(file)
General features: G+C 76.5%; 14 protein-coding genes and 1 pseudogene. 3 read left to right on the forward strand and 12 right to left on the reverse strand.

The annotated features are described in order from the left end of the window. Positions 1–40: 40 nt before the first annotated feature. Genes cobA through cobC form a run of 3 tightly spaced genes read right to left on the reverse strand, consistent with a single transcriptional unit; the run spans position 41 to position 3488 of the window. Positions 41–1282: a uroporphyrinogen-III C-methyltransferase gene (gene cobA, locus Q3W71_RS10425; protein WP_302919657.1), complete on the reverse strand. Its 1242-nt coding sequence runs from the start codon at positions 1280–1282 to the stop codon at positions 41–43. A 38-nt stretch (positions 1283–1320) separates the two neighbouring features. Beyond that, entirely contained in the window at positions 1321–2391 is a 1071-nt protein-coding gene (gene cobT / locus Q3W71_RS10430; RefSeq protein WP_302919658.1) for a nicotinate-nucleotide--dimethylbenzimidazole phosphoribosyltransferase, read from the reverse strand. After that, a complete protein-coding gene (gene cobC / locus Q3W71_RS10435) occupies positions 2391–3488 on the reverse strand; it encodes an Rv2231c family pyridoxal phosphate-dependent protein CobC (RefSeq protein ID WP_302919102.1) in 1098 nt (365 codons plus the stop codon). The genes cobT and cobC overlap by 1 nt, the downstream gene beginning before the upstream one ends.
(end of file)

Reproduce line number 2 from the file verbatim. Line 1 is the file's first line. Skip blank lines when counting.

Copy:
The annotated features are described in order from the left end of the window. Positions 1–40: 40 nt before the first annotated feature. Genes cobA through cobC form a run of 3 tightly spaced genes read right to left on the reverse strand, consistent with a single transcriptional unit; the run spans position 41 to position 3488 of the window. Positions 41–1282: a uroporphyrinogen-III C-methyltransferase gene (gene cobA, locus Q3W71_RS10425; protein WP_302919657.1), complete on the reverse strand. Its 1242-nt coding sequence runs from the start codon at positions 1280–1282 to the stop codon at positions 41–43. A 38-nt stretch (positions 1283–1320) separates the two neighbouring features. Beyond that, entirely contained in the window at positions 1321–2391 is a 1071-nt protein-coding gene (gene cobT / locus Q3W71_RS10430; RefSeq protein WP_302919658.1) for a nicotinate-nucleotide--dimethylbenzimidazole phosphoribosyltransferase, read from the reverse strand. After that, a complete protein-coding gene (gene cobC / locus Q3W71_RS10435) occupies positions 2391–3488 on the reverse strand; it encodes an Rv2231c family pyridoxal phosphate-dependent protein CobC (RefSeq protein ID WP_302919102.1) in 1098 nt (365 codons plus the stop codon). The genes cobT and cobC overlap by 1 nt, the downstream gene beginning before the upstream one ends.